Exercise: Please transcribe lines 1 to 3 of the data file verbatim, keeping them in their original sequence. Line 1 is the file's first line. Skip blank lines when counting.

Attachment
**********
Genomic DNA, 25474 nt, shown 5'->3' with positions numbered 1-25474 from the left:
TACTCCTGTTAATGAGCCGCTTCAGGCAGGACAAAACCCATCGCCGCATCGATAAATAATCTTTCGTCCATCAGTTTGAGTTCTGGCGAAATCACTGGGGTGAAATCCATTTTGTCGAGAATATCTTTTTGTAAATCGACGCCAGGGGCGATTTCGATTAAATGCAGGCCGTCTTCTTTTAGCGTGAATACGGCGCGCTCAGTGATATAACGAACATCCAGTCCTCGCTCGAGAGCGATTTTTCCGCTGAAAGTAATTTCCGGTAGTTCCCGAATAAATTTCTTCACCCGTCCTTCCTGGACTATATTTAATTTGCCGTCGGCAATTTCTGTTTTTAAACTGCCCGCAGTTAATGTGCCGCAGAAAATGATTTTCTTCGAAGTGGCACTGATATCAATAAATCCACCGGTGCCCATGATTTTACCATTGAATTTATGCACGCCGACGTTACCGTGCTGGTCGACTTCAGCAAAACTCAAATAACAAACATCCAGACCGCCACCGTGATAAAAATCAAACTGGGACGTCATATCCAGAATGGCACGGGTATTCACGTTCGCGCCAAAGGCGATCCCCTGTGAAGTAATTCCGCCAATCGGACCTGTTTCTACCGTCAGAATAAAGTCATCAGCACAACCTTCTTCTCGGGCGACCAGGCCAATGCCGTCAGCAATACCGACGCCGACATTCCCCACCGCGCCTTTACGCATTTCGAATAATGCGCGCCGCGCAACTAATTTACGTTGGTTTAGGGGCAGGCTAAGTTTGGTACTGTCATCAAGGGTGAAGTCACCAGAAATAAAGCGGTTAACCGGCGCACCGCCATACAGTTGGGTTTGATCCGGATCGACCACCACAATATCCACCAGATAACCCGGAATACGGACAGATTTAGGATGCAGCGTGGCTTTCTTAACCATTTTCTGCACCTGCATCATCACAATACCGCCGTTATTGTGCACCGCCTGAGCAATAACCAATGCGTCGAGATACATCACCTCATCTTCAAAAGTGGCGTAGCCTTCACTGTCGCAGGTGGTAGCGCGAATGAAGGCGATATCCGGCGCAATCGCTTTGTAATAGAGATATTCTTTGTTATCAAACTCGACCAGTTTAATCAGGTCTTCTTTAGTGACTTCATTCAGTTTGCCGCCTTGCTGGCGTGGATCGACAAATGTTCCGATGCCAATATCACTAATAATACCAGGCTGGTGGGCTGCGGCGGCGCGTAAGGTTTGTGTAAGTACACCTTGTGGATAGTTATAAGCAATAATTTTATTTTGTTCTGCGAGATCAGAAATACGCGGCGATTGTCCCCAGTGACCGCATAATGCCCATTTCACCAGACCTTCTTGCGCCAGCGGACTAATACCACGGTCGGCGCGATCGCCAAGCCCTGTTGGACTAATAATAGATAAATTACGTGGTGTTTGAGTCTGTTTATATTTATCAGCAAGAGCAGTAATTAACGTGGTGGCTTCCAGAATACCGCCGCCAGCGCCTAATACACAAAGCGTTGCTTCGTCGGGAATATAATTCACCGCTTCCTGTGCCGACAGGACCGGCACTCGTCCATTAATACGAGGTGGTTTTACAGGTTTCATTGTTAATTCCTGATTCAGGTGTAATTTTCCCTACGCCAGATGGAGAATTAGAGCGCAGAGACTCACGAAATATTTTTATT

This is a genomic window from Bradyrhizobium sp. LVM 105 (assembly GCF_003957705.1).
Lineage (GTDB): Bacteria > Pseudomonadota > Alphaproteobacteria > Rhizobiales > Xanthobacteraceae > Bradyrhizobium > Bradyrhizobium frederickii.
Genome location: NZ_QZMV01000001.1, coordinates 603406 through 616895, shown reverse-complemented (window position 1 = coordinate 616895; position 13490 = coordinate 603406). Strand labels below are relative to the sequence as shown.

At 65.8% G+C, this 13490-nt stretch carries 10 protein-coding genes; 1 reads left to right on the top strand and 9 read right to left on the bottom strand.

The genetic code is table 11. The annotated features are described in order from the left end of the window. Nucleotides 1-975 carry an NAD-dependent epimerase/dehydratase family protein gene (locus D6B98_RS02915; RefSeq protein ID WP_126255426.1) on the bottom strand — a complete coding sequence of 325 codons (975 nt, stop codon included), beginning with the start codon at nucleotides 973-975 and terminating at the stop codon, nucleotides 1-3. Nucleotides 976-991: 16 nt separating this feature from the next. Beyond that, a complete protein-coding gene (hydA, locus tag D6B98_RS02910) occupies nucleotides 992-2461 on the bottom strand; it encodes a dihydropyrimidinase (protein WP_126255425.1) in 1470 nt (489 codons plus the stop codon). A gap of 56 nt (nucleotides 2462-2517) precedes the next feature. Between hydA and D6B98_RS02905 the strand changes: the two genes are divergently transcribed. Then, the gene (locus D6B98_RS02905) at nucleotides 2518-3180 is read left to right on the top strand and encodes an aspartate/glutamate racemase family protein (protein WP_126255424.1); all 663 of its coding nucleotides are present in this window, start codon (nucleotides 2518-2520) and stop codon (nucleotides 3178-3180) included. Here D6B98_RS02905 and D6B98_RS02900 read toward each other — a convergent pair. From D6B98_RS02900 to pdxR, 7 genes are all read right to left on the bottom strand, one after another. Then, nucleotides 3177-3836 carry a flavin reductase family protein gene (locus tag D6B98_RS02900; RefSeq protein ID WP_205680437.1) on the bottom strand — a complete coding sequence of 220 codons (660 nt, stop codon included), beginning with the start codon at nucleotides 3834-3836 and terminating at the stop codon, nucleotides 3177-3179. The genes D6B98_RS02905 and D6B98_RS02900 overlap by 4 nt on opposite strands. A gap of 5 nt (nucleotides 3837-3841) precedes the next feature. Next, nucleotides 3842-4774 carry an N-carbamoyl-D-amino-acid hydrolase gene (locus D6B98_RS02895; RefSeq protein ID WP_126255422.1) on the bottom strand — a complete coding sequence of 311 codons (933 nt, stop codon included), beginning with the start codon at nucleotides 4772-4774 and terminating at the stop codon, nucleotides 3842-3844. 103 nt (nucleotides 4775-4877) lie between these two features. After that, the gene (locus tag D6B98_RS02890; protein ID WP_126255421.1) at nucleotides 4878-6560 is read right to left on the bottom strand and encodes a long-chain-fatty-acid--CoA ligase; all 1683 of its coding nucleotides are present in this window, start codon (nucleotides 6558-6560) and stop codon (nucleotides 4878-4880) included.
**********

Genomic DNA, 25474 nt, shown 5'->3' with positions numbered 1-25474 from the left:
TACTCCTGTTAATGAGCCGCTTCAGGCAGGACAAAACCCATCGCCGCATCGATAAATAATCTTTCGTCCATCAGTTTGAGTTCTGGCGAAATCACTGGGGTGAAATCCATTTTGTCGAGAATATCTTTTTGTAAATCGACGCCAGGGGCGATTTCGATTAAATGCAGGCCGTCTTCTTTTAGCGTGAATACGGCGCGCTCAGTGATATAACGAACATCCAGTCCTCGCTCGAGAGCGATTTTTCCGCTGAAAGTAATTTCCGGTAGTTCCCGAATAAATTTCTTCACCCGTCCTTCCTGGACTATATTTAATTTGCCGTCGGCAATTTCTGTTTTTAAACTGCCCGCAGTTAATGTGCCGCAGAAAATGATTTTCTTCGAAGTGGCACTGATATCAATAAATCCACCGGTGCCCATGATTTTACCATTGAATTTATGCACGCCGACGTTACCGTGCTGGTCGACTTCAGCAAAACTCAAATAACAAACATCCAGACCGCCACCGTGATAAAAATCAAACTGGGACGTCATATCCAGAATGGCACGGGTATTCACGTTCGCGCCAAAGGCGATCCCCTGTGAAGTAATTCCGCCAATCGGACCTGTTTCTACCGTCAGAATAAAGTCATCAGCACAACCTTCTTCTCGGGCGACCAGGCCAATGCCGTCAGCAATACCGACGCCGACATTCCCCACCGCGCCTTTACGCATTTCGAATAATGCGCGCCGCGCAACTAATTTACGTTGGTTTAGGGGCAGGCTAAGTTTGGTACTGTCATCAAGGGTGAAGTCACCAGAAATAAAGCGGTTAACCGGCGCACCGCCATACAGTTGGGTTTGATCCGGATCGACCACCACAATATCCACCAGATAACCCGGAATACGGACAGATTTAGGATGCAGCGTGGCTTTCTTAACCATTTTCTGCACCTGCATCATCACAATACCGCCGTTATTGTGCACCGCCTGAGCAATAACCAATGCGTCGAGATACATCACCTCATCTTCAAAAGTGGCGTAGCCTTCACTGTCGCAGGTGGTAGCGCGAATGAAGGCGATATCCGGCGCAATCGCTTTGTAATAGAGATATTCTTTGTTATCAAACTCGACCAGTTTAATCAGGTCTTCTTTAGTGACTTCATTCAGTTTGCCGCCTTGCTGGCGTGGATCGACAAATGTTCCGATGCCAATATCACTAATAATACCAGGCTGGTGGGCTGCGGCGGCGCGTAAGGTTTGTGTAAGTACACCTTGTGGATAGTTATAAGCAATAATTTTATTTTGTTCTGCGAGATCAGAAATACGCGGCGATTGTCCCCAGTGACCGCATAATGCCCATTTCACCAGACCTTCTTGCGCCAGCGGACTAATACCACGGTCGGCGCGATCGCCAAGCCCTGTTGGACTAATAATAGATAAATTACGTGGTGTTTGAGTCTGTTTATATTTATCAGCAAGAGCAGTAATTAACGTGGTGGCTTCCAGAATACCGCCGCCAGCGCCTAATACACAAAGCGTTGCTTCGTCGGGAATATAATTCACCGCTTCCTGTGCCGACAGGACCGGCACTCGTCCATTAATACGAGGTGGTTTTACAGGTTTCATTGTTAATTCCTGATTCAGGTGTAATTTTCCCTACGCCAGATGGAGAATTAGAGCGCAGAGACTCACGAAATATTTTTATT

This is a genomic window from Bradyrhizobium sp. LVM 105 (assembly GCF_003957705.1).